Consider the Chiba refinery fire and compare it to Fukushima. Never heard of the Chiba fire?
The same quake and tsunami which crippled the Fukushima reactors caused a massive explosive fireball at the Chiba oil refinery. It was a far more spectacular explosion than those at Fukushima, but it made our TV screens once on the evening it happened and then vanished.
The heroism of the firefighters who battled for almost a fortnight to extinguish the blaze went unnoticed. The fire blanketed a vast but unmapped area with carcinogens and otherwise toxic compounds which will send a ripple of future disease and deaths through a huge area.
How big a ripple? Maybe some epidemiologist somewhere will start collecting data and crunching numbers, or maybe not. I’m pretty sure there will be, or have already been, investigations into this fire and design modifications to prevent future screw-ups. Nobody wants refinery fires.
But the event wasn’t covered by the media circus. There was no large scale evacuation. There are not 150,000 people sitting around wondering about their cancer future. There isn’t an army of people soaking up much needed resources scouring the region for carcinogenic dust from those plumes.
Without the past 50 years of anti-nuclear fear mongering, the Fukushima response could have been much more like the Chiba response and everybody would have been back rebuilding their lives long ago. Apart from the sea-wall screw-ups, the people most responsible for the ongoing suffering of Fukushima are Jim Green and his fellow fear mongerers.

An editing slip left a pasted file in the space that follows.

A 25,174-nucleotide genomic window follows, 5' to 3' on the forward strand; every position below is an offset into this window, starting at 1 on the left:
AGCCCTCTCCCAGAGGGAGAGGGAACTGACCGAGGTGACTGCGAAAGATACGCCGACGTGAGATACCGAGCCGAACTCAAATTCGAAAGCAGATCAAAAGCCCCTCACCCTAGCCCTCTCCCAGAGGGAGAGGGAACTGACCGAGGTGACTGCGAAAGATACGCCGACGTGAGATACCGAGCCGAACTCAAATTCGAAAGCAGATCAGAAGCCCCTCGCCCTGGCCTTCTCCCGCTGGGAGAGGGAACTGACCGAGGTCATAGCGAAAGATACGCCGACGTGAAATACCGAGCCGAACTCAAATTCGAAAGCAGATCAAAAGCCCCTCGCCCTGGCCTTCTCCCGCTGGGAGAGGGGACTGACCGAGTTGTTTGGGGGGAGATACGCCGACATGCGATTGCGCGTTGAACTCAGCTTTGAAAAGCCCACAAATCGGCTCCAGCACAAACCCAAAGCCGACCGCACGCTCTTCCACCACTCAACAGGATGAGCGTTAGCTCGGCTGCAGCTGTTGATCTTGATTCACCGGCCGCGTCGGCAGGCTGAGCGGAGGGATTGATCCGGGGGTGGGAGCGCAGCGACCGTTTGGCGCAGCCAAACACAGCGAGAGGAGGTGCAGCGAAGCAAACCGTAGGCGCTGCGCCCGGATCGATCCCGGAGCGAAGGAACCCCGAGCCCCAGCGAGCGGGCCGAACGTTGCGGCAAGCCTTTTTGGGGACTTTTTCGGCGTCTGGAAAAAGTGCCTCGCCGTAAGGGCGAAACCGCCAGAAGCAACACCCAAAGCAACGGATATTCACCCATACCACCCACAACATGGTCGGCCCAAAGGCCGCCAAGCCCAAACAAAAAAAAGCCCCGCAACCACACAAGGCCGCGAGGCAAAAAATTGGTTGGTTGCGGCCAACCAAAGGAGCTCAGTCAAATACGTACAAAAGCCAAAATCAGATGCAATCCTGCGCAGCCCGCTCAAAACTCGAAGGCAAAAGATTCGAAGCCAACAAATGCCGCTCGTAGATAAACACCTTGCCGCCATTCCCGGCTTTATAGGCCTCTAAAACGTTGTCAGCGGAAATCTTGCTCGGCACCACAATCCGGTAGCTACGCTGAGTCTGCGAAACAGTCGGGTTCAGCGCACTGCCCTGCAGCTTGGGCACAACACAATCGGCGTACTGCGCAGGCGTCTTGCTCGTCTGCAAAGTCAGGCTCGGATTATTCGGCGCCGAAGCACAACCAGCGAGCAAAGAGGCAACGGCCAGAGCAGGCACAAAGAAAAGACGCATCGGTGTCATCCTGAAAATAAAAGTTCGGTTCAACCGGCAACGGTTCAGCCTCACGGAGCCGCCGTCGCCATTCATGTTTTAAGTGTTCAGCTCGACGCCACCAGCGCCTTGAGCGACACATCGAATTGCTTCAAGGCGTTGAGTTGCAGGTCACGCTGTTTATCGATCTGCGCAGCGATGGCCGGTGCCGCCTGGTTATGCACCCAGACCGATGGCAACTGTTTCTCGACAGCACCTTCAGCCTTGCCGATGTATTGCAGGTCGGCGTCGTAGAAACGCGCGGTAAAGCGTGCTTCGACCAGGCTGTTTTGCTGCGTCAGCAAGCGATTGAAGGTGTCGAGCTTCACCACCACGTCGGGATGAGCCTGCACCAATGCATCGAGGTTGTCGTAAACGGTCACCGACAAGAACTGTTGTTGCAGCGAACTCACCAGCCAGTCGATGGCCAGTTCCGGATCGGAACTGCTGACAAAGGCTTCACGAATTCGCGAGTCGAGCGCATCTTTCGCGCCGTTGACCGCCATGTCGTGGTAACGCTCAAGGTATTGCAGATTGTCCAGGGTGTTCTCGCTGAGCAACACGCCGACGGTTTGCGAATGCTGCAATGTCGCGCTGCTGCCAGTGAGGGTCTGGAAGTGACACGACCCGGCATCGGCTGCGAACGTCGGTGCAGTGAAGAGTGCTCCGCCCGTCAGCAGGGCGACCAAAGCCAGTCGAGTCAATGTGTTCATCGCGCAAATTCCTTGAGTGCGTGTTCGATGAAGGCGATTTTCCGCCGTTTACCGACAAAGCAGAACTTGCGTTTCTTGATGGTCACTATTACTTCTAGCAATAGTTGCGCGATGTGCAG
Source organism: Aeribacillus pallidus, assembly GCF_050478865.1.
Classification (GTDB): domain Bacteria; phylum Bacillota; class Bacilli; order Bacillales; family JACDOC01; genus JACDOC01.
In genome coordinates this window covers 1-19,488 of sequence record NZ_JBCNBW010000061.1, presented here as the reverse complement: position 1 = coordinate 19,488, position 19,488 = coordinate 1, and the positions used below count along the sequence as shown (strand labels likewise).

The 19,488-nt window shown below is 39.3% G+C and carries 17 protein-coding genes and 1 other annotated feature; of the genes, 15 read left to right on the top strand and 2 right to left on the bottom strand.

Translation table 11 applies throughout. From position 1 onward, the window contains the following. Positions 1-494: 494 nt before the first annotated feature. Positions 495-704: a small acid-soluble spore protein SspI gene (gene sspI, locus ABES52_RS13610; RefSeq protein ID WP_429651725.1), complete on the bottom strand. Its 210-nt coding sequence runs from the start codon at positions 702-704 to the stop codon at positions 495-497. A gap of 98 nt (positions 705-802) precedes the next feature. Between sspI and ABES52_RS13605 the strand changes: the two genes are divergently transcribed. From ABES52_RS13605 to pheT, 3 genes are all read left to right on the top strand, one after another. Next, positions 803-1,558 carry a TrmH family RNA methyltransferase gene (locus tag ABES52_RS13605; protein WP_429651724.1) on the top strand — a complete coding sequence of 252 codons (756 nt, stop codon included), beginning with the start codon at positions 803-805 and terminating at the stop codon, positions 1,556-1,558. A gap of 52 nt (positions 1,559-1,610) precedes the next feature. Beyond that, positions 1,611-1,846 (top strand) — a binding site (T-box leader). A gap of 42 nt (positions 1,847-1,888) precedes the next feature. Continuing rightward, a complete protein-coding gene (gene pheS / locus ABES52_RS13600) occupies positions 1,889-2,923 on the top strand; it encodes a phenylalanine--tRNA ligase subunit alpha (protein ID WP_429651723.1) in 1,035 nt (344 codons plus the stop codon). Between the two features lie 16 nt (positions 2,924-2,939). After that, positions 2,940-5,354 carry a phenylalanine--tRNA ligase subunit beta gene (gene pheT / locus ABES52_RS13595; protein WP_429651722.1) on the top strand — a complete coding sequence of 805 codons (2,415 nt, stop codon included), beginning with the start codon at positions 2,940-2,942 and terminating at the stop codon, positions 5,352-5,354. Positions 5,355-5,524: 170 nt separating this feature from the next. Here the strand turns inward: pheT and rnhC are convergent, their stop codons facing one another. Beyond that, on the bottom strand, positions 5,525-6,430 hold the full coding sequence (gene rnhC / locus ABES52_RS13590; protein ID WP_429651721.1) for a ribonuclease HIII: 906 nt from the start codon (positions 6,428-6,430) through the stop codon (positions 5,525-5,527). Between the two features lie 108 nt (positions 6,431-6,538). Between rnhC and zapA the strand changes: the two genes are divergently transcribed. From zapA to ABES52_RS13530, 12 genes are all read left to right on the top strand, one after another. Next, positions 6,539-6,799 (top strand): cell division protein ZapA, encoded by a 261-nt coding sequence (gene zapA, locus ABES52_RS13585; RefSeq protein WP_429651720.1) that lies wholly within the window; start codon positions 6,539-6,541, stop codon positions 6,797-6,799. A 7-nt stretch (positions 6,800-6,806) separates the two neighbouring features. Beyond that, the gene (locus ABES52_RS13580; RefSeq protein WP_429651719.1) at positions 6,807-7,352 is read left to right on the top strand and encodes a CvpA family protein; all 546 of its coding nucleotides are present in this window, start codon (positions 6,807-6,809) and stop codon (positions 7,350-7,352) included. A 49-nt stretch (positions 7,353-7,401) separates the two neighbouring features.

The big picture
You could have Fukushima style meltdowns on an annual basis and still not come remotely close to matching the devastation of a single climate induced food shortage or cyclone. Cyclone Nargis killed 140,000 people in 2008 and the Pakistan floods of 2010 displaced 20 million and killed several thousand people and tens of thousands of animals.
These are the scale of event that drives my support for nuclear power. Nuclear has a solid track record as a low carbon very safe energy source and nothing else comes close.
To allow an event which will most likely cause no detectable increase in disease to dominate energy policy and place the planet in dire risk of further deterioration of the climate shows a profound indifference to the desperate suffering of vastly many more people than have been affected by the Fukushima screw-up.